China is rife with over-investment in physical capital. labour repression has caused wages to grow much more slowly than productivity. they all save about 30 per cent of disposable income. Several Chinese policies have led to a massive transfer of income from politically weak households to politically powerful companies. The trouble is that the reasons the Chinese save so much and consume so little are structural. Low interest rates on deposits and low lending rates for firms and developers mean that the household sector's massive savings receive negative rates of return. automobile capacity has outstripped even the recent surge in sales. But overcapacity will lead inevitably to serious deflationary pressures. cut net exports as a share of GDP and boost the share of consumption. thousands of colossal new central and provincial government buildings. China needs to save less. the investment boom will fuel inflation. Commercial and high-end residential investment has been excessive. Eventually. This creates a powerful incentive to over-invest and implies enormous redistribution from households to SOEs . Moreover. of course. highways to nowhere.have ended with a financial crisis and/or a long period of slow growth. In the short run.The problem. NEED FOR PRIVATISATION Traditional explanations for the high savings rate (lack of a social safety net.most of which would be losing money if they had to borrow at marketequilibrium interest rates. etc) are only part of the puzzle. Singapore and Taiwan. this is evident in sleek but empty airports and bullet trains (which will reduce the need for the 45 planned airports). leaving little for consumption. To avoid this fate. China will suffer a hard landing. and overcapacity in steel. To a visitor. A weak currency reduces household purchasing power by making imports expensive. while the real cost of borrowing for SOEs is also negative. The big difference is that the share of China's GDP going to the household sector is below 50 per cent. underdevelopment of consumer finance. cement and other manufacturing sectors is increasing further. owing to the highly resource-intensive character of growth. limited public services. ageing of the population. infrastructure and property. thereby protecting import-competing SOEs and boosting exporters' profits. and brand-new aluminium smelters kept closed to prevent global prices from plunging. most likely after 2013. is that no country can be productive enough to re-invest 50 per cent of GDP in new capital stock without eventually facing immense overcapacity and a staggering non-performing loan problem. reduce fixed investment. Reaso ns for high S .including East Asia in the 1990s . It will take two decades of reforms to change the incentive to over-invest. ghost towns. Chinese consumers do not have a greater propensity to save than Chinese in Hong Kong. All historical episodes of excessive investment . starting with the manufacturing and real-estate sectors.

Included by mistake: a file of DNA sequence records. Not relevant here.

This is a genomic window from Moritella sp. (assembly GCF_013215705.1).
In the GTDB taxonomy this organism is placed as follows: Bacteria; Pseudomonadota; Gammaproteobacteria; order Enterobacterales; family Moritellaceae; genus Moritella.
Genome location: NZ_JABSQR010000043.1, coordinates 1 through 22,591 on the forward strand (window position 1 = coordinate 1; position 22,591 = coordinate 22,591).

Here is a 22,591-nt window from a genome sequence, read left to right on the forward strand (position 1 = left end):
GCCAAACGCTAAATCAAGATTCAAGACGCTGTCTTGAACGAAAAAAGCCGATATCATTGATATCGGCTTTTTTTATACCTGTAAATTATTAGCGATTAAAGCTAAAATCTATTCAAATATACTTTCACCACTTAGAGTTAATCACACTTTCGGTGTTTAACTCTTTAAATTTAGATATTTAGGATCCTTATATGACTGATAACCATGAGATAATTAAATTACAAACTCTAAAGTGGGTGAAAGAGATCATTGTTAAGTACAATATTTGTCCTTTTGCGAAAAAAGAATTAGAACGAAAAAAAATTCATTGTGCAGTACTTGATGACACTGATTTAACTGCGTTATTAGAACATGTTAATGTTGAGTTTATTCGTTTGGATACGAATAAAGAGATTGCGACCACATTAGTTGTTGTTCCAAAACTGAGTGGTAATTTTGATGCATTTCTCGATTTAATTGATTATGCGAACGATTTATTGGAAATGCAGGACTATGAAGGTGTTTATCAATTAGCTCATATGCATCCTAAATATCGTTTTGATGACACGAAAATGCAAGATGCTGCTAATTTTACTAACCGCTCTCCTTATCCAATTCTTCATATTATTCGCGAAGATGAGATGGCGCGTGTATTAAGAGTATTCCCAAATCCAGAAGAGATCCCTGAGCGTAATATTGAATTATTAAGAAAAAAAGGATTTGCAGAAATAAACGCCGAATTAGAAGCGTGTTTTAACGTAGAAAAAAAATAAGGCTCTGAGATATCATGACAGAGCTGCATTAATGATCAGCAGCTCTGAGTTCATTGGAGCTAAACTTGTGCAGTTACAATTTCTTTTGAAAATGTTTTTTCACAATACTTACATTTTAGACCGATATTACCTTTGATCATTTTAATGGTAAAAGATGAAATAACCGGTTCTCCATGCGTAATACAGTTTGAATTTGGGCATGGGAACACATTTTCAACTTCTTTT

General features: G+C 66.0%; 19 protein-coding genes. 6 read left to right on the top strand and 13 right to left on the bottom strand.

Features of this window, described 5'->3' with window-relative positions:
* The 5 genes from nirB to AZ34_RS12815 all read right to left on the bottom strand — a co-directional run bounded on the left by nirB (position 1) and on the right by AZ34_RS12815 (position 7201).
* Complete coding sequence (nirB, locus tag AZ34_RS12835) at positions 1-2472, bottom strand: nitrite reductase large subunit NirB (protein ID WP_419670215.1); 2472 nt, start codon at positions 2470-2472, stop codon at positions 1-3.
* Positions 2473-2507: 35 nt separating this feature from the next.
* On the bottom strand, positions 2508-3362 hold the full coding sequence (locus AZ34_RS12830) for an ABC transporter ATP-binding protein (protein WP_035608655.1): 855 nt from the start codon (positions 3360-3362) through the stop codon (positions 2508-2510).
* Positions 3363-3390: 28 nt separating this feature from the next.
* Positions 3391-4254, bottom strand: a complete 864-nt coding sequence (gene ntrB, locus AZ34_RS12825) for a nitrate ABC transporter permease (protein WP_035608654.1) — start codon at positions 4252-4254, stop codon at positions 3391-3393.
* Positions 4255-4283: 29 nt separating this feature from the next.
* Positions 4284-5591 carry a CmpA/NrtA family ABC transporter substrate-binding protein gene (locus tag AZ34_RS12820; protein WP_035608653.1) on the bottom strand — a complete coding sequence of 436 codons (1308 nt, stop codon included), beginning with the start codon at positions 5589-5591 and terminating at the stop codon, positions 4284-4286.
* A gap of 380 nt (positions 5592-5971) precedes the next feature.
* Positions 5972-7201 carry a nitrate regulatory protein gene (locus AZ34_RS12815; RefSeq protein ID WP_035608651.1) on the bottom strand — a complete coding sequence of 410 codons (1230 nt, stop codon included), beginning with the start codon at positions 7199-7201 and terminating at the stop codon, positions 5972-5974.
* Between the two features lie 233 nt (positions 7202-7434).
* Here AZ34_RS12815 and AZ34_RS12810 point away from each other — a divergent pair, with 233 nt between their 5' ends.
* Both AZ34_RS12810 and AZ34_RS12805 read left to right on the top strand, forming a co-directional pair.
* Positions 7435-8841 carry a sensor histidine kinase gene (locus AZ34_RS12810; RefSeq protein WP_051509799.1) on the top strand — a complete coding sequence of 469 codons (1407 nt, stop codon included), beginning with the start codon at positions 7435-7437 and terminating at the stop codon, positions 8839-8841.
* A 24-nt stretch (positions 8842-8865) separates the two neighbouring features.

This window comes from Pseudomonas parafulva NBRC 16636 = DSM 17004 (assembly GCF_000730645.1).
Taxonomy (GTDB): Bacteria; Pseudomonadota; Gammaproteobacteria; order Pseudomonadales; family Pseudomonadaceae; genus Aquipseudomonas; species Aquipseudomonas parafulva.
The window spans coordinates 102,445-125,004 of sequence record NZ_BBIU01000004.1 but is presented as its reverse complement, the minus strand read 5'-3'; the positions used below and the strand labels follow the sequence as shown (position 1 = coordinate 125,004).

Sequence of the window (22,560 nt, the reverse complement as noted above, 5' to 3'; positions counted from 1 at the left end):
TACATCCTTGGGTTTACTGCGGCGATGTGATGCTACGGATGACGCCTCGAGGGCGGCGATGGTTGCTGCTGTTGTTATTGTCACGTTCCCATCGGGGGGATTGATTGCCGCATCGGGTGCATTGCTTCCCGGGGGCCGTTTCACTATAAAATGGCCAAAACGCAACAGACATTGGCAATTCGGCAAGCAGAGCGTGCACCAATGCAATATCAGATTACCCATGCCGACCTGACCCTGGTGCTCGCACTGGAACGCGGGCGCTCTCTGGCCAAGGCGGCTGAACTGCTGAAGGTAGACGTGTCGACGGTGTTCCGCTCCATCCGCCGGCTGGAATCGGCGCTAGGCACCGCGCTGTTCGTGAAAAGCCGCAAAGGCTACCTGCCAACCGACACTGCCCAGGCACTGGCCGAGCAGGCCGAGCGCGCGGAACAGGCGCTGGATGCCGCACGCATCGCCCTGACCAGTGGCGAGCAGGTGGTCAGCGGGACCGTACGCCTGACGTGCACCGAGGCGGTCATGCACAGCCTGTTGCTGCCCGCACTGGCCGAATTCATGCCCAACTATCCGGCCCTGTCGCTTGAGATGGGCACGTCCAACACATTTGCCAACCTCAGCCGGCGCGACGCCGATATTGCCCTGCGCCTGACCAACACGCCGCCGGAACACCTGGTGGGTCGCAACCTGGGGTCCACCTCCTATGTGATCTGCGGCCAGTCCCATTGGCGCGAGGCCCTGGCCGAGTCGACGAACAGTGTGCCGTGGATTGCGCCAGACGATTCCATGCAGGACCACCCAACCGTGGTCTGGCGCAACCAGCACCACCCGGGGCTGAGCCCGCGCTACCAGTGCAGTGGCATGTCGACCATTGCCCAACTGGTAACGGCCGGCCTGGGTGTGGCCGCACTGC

tie up another 25 per cent of GDP. professor of Economics at the Stern School of Business at NYU and co-author of Crisis Economics. real estate and infrastructure. Nouriel Roubini is chairman of Roubini Global Economics (www. As a result. mostly SOEs.To ease the constraints on household income. More importantly. But boosting the share of income that goes to the household sector could be hugely disruptive. as it could bankrupt a large number of SOEs. China needs either to privatise its SOEs. Instead. or to tax their profits at a far higher rate and transfer the fiscal gains to households. liberalisation of interest rates and a much sharper increase in wage growth. so that their profits become income for households. Copyright 2011 MediaCorp Pte Ltd | All Rights Reserved Sugge stions for policy chang . and thus will intensify the coming economic slowdown once further fixed-investment growth becomes impossible. all of which are politically powerful. on top of household savings. but at a very high foreseeable cost. whose paperback edition is forthcoming this month. Until the change of political leadership in 2012-2013.or retained earnings . Continuing down the investment-led growth path will exacerbate the visible glut of capacity in manufacturing. the savings . China will invest even more under the current Five-Year China's policymakers may be able to maintain high growth rates.roubini.of the corporate sector. export-oriented firms and provincial governments. China needs more rapid exchangerate appreciation.